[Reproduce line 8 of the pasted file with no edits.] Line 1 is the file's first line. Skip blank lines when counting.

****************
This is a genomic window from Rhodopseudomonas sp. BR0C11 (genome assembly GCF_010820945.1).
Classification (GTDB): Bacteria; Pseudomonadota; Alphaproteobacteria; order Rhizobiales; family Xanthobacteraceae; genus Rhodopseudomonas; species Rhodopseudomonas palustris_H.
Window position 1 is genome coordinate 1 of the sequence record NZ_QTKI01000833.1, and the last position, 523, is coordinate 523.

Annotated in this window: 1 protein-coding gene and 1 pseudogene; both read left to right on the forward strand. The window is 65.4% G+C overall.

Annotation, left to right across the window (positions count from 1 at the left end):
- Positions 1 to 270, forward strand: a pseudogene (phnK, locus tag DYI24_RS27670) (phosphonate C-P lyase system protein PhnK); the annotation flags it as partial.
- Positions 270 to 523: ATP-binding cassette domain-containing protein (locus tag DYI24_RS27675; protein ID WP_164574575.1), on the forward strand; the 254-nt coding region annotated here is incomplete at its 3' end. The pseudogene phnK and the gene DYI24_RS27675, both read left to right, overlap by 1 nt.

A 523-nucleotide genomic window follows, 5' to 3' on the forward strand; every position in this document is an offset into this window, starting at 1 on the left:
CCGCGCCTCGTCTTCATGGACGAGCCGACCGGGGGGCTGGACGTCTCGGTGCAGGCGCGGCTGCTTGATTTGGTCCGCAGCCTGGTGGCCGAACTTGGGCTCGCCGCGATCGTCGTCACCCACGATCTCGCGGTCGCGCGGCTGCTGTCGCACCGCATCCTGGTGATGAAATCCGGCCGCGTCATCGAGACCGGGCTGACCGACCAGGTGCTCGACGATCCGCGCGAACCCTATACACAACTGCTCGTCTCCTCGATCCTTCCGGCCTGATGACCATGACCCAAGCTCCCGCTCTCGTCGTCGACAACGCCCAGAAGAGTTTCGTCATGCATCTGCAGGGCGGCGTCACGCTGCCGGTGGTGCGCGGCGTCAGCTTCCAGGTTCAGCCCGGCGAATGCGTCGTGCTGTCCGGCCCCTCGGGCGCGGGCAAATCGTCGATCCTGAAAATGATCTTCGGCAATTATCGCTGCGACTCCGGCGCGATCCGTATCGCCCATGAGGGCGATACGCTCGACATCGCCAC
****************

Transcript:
A 523-nucleotide genomic window follows, 5' to 3' on the forward strand; every position in this document is an offset into this window, starting at 1 on the left: